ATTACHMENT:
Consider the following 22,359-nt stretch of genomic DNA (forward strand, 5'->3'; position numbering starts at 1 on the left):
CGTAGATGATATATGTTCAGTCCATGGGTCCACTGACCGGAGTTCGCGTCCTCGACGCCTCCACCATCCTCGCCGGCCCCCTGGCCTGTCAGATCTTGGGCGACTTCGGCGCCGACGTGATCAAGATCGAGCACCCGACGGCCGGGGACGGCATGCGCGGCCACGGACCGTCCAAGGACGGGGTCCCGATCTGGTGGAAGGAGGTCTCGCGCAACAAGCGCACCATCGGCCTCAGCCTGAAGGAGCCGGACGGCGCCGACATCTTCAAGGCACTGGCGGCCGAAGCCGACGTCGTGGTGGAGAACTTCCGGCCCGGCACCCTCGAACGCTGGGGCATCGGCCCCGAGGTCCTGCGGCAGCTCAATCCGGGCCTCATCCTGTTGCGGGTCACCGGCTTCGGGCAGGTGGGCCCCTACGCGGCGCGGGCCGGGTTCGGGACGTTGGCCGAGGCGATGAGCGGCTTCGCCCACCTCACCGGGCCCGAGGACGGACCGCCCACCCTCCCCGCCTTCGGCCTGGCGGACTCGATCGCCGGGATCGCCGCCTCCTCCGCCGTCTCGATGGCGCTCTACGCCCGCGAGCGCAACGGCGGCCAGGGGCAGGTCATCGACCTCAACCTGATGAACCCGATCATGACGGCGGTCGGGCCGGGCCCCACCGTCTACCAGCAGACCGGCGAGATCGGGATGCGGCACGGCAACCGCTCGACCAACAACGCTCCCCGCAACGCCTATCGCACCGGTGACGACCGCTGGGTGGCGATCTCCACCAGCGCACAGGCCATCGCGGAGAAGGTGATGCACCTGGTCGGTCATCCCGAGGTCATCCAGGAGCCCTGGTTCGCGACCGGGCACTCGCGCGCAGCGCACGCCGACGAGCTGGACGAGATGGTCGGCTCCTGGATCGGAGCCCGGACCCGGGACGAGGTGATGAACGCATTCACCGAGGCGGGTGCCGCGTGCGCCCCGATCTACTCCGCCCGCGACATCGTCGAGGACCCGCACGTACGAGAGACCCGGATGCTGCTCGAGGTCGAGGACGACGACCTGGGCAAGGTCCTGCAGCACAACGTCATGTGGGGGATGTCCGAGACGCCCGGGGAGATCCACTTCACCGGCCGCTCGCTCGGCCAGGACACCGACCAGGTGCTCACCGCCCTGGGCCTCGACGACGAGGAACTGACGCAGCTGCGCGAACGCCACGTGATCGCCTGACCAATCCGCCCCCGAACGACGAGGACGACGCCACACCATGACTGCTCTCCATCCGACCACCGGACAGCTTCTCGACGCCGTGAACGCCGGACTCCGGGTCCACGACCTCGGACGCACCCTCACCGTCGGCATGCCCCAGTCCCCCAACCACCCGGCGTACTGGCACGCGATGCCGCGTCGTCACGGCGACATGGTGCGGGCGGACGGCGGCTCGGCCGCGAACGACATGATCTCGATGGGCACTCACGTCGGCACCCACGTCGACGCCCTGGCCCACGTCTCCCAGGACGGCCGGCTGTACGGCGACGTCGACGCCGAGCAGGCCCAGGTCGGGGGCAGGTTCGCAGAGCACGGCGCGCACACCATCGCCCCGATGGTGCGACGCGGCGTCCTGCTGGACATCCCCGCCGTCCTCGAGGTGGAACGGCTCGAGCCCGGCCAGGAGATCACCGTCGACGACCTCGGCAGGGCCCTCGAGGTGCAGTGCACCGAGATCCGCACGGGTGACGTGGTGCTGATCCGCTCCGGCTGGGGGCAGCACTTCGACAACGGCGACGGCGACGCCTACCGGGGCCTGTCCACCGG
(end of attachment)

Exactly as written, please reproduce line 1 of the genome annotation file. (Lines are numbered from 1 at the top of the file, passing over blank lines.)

Consider the following 22,359-nt stretch of genomic DNA (forward strand, 5'->3'; position numbering starts at 1 on the left):